GCC countries boast a number of beautiful museums, with more multi-million dollar projects on the way, including Qatar’s National Museum and Abu Dhabi’s Zayed National Museum.
But while taking a recent tour of the various museums around the Gulf, Emirati academic Sultan Al Qassemi noticed that the narrative commonly told in each of these structures omitted significant chunks of reality.
Not detailing the gruesome details of a tribal feuds or certain massacres, he can understand. But the contributions of religious and ethnic minorities, including Shias and native Christians; expats, which comprise 40 percent of the region (85 percent of Qatar); and women have also been left out.
At the height of trade in the mid-19th century, approximately 2,000 to 3,000 slaves were transported from Africa to Arabia annually.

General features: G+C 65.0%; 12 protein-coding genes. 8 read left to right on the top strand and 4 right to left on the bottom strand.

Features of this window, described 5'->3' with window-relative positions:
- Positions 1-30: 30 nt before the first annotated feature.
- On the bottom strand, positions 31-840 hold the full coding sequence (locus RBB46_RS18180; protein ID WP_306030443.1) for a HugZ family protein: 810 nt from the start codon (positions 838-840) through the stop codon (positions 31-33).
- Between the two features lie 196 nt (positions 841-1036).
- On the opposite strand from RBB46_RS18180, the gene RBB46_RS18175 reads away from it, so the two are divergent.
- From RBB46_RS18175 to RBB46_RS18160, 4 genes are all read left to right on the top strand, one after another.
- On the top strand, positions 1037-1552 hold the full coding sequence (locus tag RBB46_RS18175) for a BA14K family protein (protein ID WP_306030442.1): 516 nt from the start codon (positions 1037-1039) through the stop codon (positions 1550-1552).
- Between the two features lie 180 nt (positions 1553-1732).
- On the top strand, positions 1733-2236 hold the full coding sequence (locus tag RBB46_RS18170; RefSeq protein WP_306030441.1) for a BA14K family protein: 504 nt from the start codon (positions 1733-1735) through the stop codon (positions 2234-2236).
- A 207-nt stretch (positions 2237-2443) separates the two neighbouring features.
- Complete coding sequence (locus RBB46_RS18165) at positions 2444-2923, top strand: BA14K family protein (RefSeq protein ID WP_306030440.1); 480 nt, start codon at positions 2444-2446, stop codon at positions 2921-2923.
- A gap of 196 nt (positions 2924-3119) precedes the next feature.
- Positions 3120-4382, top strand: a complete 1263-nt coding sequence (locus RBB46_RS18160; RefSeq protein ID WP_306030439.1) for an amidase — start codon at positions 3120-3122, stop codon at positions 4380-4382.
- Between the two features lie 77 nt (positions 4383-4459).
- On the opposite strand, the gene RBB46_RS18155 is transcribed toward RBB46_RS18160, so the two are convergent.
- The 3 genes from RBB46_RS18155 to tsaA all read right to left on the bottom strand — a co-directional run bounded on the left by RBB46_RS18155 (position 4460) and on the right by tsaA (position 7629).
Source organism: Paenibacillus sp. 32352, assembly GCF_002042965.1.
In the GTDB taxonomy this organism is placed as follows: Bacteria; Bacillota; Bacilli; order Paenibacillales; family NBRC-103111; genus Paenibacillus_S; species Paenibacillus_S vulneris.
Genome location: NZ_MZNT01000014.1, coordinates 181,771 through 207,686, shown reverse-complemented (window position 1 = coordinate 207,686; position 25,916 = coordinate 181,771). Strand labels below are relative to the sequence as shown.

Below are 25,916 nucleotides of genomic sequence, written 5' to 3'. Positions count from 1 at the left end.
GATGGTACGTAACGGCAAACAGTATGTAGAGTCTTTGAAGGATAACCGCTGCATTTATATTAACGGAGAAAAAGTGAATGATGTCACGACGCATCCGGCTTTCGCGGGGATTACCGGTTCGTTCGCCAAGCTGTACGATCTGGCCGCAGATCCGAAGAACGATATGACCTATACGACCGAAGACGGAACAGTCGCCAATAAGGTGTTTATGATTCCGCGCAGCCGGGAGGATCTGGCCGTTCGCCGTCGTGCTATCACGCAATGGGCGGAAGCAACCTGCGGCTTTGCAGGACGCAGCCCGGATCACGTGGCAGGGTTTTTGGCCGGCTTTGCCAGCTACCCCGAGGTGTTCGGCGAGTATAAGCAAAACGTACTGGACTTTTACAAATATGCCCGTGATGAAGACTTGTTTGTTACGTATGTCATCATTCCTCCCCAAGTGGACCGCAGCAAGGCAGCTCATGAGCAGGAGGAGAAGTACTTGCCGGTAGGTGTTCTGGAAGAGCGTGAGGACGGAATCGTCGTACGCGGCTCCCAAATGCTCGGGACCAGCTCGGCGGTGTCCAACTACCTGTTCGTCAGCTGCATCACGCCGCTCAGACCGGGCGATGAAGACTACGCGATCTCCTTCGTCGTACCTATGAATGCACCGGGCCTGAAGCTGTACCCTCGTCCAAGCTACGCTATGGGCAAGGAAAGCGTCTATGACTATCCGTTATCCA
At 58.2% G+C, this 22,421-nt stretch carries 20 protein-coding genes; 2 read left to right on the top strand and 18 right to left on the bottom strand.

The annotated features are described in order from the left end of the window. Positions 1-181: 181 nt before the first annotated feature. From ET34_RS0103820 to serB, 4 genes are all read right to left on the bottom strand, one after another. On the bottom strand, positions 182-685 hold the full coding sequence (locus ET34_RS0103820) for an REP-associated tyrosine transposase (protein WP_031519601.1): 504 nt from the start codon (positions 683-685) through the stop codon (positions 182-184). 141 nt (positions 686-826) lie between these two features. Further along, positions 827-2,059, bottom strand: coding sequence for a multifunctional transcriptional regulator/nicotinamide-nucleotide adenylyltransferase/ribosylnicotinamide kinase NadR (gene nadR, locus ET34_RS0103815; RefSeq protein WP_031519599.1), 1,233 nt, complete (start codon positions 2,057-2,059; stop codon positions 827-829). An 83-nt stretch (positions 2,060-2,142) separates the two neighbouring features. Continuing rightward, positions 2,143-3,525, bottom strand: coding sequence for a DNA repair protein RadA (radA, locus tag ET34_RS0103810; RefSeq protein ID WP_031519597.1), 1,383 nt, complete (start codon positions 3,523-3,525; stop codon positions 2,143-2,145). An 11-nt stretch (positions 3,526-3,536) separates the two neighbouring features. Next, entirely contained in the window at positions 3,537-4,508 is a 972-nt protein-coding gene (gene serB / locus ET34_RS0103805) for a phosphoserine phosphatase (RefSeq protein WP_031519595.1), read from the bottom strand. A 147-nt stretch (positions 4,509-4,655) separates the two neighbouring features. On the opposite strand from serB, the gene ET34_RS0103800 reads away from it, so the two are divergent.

…The Encyclopaedia of Diasporas states that Qatar abolished slavery in 1952, Saudi Arabia did so in 1962 and the other Trucial Gulf States (UAE and Oman) did so the following year. And yet none of the dozens of museums of the Gulf even mentions them, let alone their plight and contribution.
Perhaps GCC museums’ devotion to the official narrative explains why they see few visitors, he adds:
Gulf museums suffer from low footfall and a lack of interest among the general public. Perhaps that is because so few museums tackle pertinent issues such as the toll that the rapid development in the Gulf is taking on the environment for instance, the demographic imbalance or the presence of tens of thousands of bidoons (stateless individuals) in these countries.
Instead the Gulf states use these museums, along with school text books, state TV, radio and newspapers to establish an artificial narrative of uniformed singular national identity that at best ignores and at worst negates the presence of the ‘other’ in order to reinforce pre-approved notions.